To supplement their meager salaries, servicemen received essentials such as rice, flour, and cooking oil. Boxes in which tobacco rations were issued are displayed next to “patriotic” lottery tickets, which the government sold between 1950 and 1987 to make up for paltry tax revenues.
Upstairs, panels explain how scrapped airplanes were recycled into useful household items, and how military-village households celebrated weddings.
This isn’t a large museum by any standards, but if your interest in the past is similar to mine, expect to spend an hour here — and also some time 400m down the road at the Black Bat Squadron Memorial Hall (黑蝙蝠中隊文物紀念館).
THE BLACK BATS
The Black Bat Hall, southeast of the Military Dependents Village Museum at 16 Dongda Road Section 2, is open from 9am to 5pm, Tuesday to Sunday. There’s no admission charge.
Unfortunately, if you don’t read Chinese, you won’t learn much about the Black Bats, an Air Force unit created to undertake long-distance reconnaissance missions over hostile territory.
The displays inside the memorial hall are in Chinese only, and the bilingual leaflet the friendly volunteers will hand you when you enter doesn’t provide a lot of detail. You may prefer to stay at home and read through the several pages of English-language information (with photos) compiled by the Ministry of National Defense at https://air.mnd.gov.tw/EN/Unit/Activity_Detail.aspx?CID=173&ID=113.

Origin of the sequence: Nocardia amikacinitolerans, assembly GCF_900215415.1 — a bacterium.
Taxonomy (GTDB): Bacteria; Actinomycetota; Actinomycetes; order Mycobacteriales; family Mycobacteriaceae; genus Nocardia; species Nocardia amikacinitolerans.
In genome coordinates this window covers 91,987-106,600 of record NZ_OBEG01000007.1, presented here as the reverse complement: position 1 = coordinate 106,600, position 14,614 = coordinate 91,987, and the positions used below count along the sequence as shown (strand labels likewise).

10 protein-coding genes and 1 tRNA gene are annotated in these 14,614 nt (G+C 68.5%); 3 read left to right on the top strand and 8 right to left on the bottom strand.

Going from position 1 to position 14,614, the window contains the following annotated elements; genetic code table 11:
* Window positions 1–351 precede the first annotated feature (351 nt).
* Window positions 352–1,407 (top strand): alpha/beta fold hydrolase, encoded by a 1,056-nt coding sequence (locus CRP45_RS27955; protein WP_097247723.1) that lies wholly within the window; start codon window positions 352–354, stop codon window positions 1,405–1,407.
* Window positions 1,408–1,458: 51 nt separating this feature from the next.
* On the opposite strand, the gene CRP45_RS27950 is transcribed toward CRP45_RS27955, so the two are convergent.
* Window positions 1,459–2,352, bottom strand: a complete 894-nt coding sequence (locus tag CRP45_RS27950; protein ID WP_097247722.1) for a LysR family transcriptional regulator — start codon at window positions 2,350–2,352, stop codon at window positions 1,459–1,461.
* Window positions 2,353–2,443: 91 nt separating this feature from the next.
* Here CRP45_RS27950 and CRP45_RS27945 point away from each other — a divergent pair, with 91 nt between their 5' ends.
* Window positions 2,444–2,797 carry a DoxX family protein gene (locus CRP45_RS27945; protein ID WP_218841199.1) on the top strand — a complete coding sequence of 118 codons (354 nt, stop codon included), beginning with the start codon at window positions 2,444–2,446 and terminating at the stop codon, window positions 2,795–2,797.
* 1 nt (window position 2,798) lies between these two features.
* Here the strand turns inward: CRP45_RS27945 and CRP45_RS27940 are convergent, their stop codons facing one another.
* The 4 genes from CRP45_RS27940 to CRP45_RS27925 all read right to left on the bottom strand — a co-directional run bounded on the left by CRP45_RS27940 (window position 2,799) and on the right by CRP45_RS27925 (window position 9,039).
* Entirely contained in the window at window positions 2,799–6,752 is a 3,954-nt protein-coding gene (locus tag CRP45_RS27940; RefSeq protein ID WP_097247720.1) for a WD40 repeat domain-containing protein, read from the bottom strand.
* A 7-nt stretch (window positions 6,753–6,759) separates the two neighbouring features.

Like many people, I knew before visiting the hall that the Black Bats had lost several aircraft and scores of personnel during Cold War spy-flights across China. But I had no idea they’d also conducted operations in Indochina during the Vietnam War.
The squadron flew 252 sorties to transport and supply South Vietnamese troops, during which three Black Bat planes were damaged by enemy fire.
In 1971, they trained to fly helicopters from Thailand across Laos in order to install acoustic sensors at locations in North Vietnam. The CIA (who’d been instrumental in the creation of the Black Bats) wanted to use Taiwanese pilots so Washington would have plausible deniability in the event of the crew being captured. The Ministry of National Defense Web site implies Black Bat pilots carried out the mission, but other sources say the Taiwanese volunteers weren’t up to the job and were sent home. In the end, it was American pilots who carried out what’s known as the “Vinh wiretap.”
Perhaps the Black Bats’ most daring operation was an 8,000km-plus roundtrip from a US air base in northern Thailand to China’s Gansu province in spring 1969. A C-130 Hercules, modified for electronic warfare, successfully delivered sensors that allowed Washington to spy on Beijing’s ballistic missile program.
Unlike many of their comrades, the 12 men on board successfully evaded communist forces and made it home. By any standards, it was a feat that deserves to be remembered.
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When the Chinese Nationalist Party (KMT) government led by Chiang Kai-shek (蔣介石) retreated to Taipei in 1949, the northwestern city of Hsinchu gained tens of thousands of new residents. An estimated 2.2 million people — civilians as well as soldiers and their dependents — migrated from China to Taiwan between the end of World War II and the Communists’ capture of Hainan Island in spring 1950. Several air force units relocated to Hsinchu’s airfield. In Hsinchu and throughout Taiwan, the KMT scrambled to find accommodation for military personnel and their family members. The luckiest were assigned houses built by the Japanese government